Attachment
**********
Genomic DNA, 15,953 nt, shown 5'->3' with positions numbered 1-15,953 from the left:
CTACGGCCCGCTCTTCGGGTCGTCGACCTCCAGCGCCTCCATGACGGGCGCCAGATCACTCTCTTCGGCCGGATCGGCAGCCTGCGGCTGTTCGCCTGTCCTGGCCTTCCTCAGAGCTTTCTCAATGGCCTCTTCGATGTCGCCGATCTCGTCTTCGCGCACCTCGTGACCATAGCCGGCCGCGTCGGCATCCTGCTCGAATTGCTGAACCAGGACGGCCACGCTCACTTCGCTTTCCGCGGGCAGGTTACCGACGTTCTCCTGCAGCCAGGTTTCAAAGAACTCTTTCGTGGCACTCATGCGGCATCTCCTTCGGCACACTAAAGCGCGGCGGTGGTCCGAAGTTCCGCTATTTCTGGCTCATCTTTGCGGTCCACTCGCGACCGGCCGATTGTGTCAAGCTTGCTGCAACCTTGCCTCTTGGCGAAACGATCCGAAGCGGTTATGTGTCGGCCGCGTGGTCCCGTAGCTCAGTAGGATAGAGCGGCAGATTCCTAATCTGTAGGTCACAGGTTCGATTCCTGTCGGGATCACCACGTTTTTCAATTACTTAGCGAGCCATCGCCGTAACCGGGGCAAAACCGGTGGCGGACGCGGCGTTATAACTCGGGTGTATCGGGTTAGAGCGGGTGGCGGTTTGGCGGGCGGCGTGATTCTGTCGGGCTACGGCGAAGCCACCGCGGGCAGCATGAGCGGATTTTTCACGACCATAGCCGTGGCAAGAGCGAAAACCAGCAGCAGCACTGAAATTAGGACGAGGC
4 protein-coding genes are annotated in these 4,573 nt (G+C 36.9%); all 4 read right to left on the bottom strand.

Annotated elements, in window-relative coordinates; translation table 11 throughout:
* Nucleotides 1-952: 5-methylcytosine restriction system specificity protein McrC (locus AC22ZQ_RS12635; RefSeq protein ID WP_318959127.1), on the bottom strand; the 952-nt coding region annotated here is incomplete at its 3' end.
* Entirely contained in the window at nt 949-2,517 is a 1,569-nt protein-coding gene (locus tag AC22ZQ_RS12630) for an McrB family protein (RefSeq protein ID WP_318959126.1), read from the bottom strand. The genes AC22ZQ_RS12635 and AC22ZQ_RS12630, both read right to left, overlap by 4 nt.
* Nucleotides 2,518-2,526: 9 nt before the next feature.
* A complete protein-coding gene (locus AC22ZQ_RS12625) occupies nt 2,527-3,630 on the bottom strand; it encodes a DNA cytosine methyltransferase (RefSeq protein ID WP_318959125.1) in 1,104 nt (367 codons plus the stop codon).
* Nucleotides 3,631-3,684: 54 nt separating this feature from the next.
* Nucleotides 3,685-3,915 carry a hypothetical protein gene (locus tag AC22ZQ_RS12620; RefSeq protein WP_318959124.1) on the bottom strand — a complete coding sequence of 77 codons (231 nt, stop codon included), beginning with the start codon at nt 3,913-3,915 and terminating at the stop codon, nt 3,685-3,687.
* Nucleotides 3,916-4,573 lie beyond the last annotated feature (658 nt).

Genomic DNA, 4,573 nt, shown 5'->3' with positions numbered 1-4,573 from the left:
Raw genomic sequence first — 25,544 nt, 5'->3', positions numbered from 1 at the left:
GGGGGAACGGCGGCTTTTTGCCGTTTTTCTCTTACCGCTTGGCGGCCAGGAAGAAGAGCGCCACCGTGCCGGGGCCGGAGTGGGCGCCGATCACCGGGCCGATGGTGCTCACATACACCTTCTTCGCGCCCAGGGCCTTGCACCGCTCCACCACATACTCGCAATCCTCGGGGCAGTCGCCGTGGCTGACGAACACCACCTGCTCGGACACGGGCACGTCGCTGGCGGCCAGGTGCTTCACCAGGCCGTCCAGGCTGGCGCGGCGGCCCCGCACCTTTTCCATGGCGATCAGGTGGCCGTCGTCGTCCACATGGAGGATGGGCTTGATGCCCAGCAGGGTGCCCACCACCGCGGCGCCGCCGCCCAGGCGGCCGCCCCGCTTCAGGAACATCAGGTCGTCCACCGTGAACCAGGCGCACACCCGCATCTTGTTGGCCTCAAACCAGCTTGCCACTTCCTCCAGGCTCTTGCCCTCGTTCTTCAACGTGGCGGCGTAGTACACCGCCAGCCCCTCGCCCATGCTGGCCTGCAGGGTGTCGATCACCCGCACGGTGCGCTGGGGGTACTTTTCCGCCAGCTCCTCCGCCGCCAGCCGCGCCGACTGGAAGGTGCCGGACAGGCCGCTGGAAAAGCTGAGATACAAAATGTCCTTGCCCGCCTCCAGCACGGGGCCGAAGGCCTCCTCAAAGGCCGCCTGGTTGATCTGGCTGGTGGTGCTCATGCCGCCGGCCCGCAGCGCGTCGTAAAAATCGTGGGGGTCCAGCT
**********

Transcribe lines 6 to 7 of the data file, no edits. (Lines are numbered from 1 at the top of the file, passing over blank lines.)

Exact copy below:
* Entirely contained in the window at nt 949-2,517 is a 1,569-nt protein-coding gene (locus tag AC22ZQ_RS12630) for an McrB family protein (RefSeq protein ID WP_318959126.1), read from the bottom strand. The genes AC22ZQ_RS12635 and AC22ZQ_RS12630, both read right to left, overlap by 4 nt.
* Nucleotides 2,518-2,526: 9 nt before the next feature.